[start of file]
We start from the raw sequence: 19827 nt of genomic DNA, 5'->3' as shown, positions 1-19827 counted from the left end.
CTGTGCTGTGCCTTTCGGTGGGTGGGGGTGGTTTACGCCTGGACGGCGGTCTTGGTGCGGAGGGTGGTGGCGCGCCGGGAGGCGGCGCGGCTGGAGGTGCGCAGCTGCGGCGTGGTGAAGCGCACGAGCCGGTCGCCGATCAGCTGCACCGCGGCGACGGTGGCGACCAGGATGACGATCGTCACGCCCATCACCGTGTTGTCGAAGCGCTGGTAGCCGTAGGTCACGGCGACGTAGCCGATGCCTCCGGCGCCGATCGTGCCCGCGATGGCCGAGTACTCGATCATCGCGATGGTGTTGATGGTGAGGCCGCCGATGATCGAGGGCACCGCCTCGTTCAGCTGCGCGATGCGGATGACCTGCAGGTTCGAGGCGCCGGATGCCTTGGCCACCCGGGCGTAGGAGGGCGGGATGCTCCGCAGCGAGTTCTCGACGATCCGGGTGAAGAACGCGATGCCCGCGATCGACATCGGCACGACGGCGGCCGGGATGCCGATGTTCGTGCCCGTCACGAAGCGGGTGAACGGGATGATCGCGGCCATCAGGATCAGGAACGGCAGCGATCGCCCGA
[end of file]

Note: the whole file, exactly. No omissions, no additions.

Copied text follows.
We start from the raw sequence: 19827 nt of genomic DNA, 5'->3' as shown, positions 1-19827 counted from the left end.
CTGTGCTGTGCCTTTCGGTGGGTGGGGGTGGTTTACGCCTGGACGGCGGTCTTGGTGCGGAGGGTGGTGGCGCGCCGGGAGGCGGCGCGGCTGGAGGTGCGCAGCTGCGGCGTGGTGAAGCGCACGAGCCGGTCGCCGATCAGCTGCACCGCGGCGACGGTGGCGACCAGGATGACGATCGTCACGCCCATCACCGTGTTGTCGAAGCGCTGGTAGCCGTAGGTCACGGCGACGTAGCCGATGCCTCCGGCGCCGATCGTGCCCGCGATGGCCGAGTACTCGATCATCGCGATGGTGTTGATGGTGAGGCCGCCGATGATCGAGGGCACCGCCTCGTTCAGCTGCGCGATGCGGATGACCTGCAGGTTCGAGGCGCCGGATGCCTTGGCCACCCGGGCGTAGGAGGGCGGGATGCTCCGCAGCGAGTTCTCGACGATCCGGGTGAAGAACGCGATGCCCGCGATCGACATCGGCACGACGGCGGCCGGGATGCCGATGTTCGTGCCCGTCACGAAGCGGGTGAACGGGATGATCGCGGCCATCAGGATCAGGAACGGCAGCGATCGCCCGA